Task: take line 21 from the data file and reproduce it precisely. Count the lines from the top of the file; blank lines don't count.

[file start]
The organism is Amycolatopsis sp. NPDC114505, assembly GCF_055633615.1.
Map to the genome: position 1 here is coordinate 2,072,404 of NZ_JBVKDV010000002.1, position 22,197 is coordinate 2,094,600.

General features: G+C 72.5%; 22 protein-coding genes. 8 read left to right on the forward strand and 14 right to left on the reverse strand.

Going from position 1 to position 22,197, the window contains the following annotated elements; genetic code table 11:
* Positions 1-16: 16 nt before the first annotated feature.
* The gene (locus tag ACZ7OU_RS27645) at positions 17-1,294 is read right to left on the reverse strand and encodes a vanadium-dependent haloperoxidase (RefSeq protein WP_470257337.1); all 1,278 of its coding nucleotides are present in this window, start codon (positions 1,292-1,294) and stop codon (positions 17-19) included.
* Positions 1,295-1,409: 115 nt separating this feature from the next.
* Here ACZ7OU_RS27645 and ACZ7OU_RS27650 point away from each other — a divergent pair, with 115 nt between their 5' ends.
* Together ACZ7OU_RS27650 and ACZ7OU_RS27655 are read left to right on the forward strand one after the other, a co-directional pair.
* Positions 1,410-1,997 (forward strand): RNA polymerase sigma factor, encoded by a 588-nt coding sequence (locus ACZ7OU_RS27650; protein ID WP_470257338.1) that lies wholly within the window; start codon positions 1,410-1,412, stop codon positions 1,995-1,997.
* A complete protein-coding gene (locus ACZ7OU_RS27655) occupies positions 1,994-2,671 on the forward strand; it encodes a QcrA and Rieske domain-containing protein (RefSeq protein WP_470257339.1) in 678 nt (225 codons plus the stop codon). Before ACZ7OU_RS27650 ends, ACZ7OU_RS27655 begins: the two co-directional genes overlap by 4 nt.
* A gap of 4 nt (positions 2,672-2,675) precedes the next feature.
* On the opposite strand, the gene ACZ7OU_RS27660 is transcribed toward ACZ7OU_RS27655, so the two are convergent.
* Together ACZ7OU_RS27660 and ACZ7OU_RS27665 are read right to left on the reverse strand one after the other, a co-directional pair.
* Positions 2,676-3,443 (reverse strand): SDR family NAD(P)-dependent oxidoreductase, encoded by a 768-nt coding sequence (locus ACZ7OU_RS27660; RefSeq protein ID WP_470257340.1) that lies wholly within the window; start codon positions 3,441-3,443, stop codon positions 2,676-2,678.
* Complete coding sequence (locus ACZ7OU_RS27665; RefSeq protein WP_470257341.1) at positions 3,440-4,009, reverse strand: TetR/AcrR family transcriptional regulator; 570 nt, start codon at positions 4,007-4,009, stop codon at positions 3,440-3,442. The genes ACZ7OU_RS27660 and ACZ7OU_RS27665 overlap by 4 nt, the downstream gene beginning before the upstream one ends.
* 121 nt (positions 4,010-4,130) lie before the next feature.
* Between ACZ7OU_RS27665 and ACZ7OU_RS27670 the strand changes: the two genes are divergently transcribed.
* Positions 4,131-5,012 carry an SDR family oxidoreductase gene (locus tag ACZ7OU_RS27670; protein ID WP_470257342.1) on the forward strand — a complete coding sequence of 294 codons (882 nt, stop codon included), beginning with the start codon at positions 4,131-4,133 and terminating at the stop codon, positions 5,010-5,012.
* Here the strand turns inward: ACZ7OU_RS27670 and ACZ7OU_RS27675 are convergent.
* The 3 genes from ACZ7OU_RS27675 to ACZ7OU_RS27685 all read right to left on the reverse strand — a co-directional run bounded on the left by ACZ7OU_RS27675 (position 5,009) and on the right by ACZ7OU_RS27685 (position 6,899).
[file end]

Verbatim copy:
* The 3 genes from ACZ7OU_RS27675 to ACZ7OU_RS27685 all read right to left on the reverse strand — a co-directional run bounded on the left by ACZ7OU_RS27675 (position 5,009) and on the right by ACZ7OU_RS27685 (position 6,899).